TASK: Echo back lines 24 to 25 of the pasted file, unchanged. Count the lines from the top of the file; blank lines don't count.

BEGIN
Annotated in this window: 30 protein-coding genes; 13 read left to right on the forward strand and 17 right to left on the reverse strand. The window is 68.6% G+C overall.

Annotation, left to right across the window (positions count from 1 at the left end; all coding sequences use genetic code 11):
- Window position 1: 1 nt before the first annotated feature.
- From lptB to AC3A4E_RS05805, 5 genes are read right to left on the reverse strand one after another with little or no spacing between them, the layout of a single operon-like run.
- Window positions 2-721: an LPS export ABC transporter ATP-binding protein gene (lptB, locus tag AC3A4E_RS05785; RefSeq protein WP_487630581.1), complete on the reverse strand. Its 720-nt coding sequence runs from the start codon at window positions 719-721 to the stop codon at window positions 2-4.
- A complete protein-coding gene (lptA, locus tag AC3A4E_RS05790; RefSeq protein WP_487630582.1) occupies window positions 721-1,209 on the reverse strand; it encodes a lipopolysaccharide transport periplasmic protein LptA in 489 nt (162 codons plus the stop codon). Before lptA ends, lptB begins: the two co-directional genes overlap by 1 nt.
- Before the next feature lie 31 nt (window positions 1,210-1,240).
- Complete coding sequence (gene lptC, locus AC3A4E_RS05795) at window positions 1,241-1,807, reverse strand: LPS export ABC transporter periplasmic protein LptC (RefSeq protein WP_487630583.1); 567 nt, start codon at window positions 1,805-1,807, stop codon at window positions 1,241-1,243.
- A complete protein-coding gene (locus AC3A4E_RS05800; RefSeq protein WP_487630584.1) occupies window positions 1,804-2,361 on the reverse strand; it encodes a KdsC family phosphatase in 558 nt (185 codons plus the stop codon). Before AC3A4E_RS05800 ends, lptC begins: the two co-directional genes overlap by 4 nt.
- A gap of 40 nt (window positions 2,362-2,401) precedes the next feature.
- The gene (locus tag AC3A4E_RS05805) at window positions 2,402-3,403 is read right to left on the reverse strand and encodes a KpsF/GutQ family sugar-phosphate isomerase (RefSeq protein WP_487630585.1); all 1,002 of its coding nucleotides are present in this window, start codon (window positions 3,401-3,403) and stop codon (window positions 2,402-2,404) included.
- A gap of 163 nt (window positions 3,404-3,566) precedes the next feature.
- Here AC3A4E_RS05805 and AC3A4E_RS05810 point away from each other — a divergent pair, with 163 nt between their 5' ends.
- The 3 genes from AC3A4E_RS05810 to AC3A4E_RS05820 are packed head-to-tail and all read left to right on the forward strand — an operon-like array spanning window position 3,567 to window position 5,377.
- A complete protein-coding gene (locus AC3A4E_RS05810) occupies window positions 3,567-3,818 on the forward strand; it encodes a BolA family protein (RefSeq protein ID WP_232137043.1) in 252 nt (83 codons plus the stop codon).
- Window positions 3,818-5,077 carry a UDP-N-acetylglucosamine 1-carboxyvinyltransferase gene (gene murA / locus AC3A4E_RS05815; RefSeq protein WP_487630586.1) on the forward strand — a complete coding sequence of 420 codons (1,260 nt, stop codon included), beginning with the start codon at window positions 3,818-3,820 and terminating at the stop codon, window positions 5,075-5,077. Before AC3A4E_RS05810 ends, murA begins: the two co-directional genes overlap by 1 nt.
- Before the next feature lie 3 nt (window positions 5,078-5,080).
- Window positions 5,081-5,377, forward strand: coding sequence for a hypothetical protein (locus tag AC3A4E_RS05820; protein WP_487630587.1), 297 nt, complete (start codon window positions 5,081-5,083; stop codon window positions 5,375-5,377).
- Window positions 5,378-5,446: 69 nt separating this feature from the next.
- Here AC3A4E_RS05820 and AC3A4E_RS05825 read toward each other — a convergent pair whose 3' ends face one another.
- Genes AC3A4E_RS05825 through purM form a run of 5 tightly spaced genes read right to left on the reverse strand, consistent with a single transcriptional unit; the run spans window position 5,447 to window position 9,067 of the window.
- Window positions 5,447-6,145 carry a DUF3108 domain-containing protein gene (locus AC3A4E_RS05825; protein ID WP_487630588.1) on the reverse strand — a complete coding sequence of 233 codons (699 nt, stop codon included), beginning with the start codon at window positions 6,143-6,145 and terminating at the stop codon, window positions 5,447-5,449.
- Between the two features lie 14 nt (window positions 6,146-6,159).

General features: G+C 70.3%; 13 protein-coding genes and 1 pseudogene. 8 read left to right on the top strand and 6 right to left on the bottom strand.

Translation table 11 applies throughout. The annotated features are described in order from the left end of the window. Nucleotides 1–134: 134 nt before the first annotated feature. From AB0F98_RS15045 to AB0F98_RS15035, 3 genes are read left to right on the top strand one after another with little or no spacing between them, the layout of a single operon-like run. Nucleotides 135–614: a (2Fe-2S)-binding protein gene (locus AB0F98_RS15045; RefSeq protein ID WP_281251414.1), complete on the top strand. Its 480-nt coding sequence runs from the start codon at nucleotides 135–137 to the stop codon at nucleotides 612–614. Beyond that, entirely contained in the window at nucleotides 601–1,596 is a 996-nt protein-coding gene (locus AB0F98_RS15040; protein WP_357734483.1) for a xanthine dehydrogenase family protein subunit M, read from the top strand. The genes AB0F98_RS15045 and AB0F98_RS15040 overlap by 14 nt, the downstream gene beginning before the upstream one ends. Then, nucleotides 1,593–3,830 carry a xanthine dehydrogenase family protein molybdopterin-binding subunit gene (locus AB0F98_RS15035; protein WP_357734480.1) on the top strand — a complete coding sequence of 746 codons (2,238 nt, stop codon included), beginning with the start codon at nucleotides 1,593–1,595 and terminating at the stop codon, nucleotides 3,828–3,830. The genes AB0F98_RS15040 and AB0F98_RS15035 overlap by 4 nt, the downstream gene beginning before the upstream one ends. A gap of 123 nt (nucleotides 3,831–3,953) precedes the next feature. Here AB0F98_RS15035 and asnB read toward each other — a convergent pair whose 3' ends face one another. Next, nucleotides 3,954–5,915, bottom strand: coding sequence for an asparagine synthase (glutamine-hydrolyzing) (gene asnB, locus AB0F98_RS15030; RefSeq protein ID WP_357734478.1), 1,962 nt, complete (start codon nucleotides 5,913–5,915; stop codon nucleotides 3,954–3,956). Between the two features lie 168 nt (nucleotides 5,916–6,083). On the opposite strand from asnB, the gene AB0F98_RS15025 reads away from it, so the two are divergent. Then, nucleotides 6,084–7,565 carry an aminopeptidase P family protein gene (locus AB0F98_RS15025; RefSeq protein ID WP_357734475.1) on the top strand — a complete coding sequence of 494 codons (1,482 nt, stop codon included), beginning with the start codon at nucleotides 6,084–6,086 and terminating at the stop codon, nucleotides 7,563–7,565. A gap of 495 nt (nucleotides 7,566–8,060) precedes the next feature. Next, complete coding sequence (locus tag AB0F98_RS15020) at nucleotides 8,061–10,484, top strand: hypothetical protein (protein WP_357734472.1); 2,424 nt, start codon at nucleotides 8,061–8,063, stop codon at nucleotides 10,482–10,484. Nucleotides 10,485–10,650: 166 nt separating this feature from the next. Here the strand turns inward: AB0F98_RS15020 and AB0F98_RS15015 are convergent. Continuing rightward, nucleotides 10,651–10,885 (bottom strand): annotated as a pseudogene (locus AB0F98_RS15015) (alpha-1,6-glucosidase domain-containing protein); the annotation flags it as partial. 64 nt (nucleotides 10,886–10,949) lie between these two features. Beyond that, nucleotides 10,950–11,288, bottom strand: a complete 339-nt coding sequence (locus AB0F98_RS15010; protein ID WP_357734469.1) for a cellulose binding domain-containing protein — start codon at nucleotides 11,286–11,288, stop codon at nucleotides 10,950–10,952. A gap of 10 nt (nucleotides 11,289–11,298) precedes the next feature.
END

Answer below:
General features: G+C 70.3%; 13 protein-coding genes and 1 pseudogene. 8 read left to right on the top strand and 6 right to left on the bottom strand.

Translation table 11 applies throughout. The annotated features are described in order from the left end of the window. Nucleotides 1–134: 134 nt before the first annotated feature. From AB0F98_RS15045 to AB0F98_RS15035, 3 genes are read left to right on the top strand one after another with little or no spacing between them, the layout of a single operon-like run. Nucleotides 135–614: a (2Fe-2S)-binding protein gene (locus AB0F98_RS15045; RefSeq protein ID WP_281251414.1), complete on the top strand. Its 480-nt coding sequence runs from the start codon at nucleotides 135–137 to the stop codon at nucleotides 612–614. Beyond that, entirely contained in the window at nucleotides 601–1,596 is a 996-nt protein-coding gene (locus AB0F98_RS15040; protein WP_357734483.1) for a xanthine dehydrogenase family protein subunit M, read from the top strand. The genes AB0F98_RS15045 and AB0F98_RS15040 overlap by 14 nt, the downstream gene beginning before the upstream one ends. Then, nucleotides 1,593–3,830 carry a xanthine dehydrogenase family protein molybdopterin-binding subunit gene (locus AB0F98_RS15035; protein WP_357734480.1) on the top strand — a complete coding sequence of 746 codons (2,238 nt, stop codon included), beginning with the start codon at nucleotides 1,593–1,595 and terminating at the stop codon, nucleotides 3,828–3,830. The genes AB0F98_RS15040 and AB0F98_RS15035 overlap by 4 nt, the downstream gene beginning before the upstream one ends. A gap of 123 nt (nucleotides 3,831–3,953) precedes the next feature. Here AB0F98_RS15035 and asnB read toward each other — a convergent pair whose 3' ends face one another. Next, nucleotides 3,954–5,915, bottom strand: coding sequence for an asparagine synthase (glutamine-hydrolyzing) (gene asnB, locus AB0F98_RS15030; RefSeq protein ID WP_357734478.1), 1,962 nt, complete (start codon nucleotides 5,913–5,915; stop codon nucleotides 3,954–3,956). Between the two features lie 168 nt (nucleotides 5,916–6,083). On the opposite strand from asnB, the gene AB0F98_RS15025 reads away from it, so the two are divergent. Then, nucleotides 6,084–7,565 carry an aminopeptidase P family protein gene (locus AB0F98_RS15025; RefSeq protein ID WP_357734475.1) on the top strand — a complete coding sequence of 494 codons (1,482 nt, stop codon included), beginning with the start codon at nucleotides 6,084–6,086 and terminating at the stop codon, nucleotides 7,563–7,565. A gap of 495 nt (nucleotides 7,566–8,060) precedes the next feature. Next, complete coding sequence (locus tag AB0F98_RS15020) at nucleotides 8,061–10,484, top strand: hypothetical protein (protein WP_357734472.1); 2,424 nt, start codon at nucleotides 8,061–8,063, stop codon at nucleotides 10,482–10,484. Nucleotides 10,485–10,650: 166 nt separating this feature from the next. Here the strand turns inward: AB0F98_RS15020 and AB0F98_RS15015 are convergent. Continuing rightward, nucleotides 10,651–10,885 (bottom strand): annotated as a pseudogene (locus AB0F98_RS15015) (alpha-1,6-glucosidase domain-containing protein); the annotation flags it as partial. 64 nt (nucleotides 10,886–10,949) lie between these two features. Beyond that, nucleotides 10,950–11,288, bottom strand: a complete 339-nt coding sequence (locus AB0F98_RS15010; protein ID WP_357734469.1) for a cellulose binding domain-containing protein — start codon at nucleotides 11,286–11,288, stop codon at nucleotides 10,950–10,952. A gap of 10 nt (nucleotides 11,289–11,298) precedes the next feature.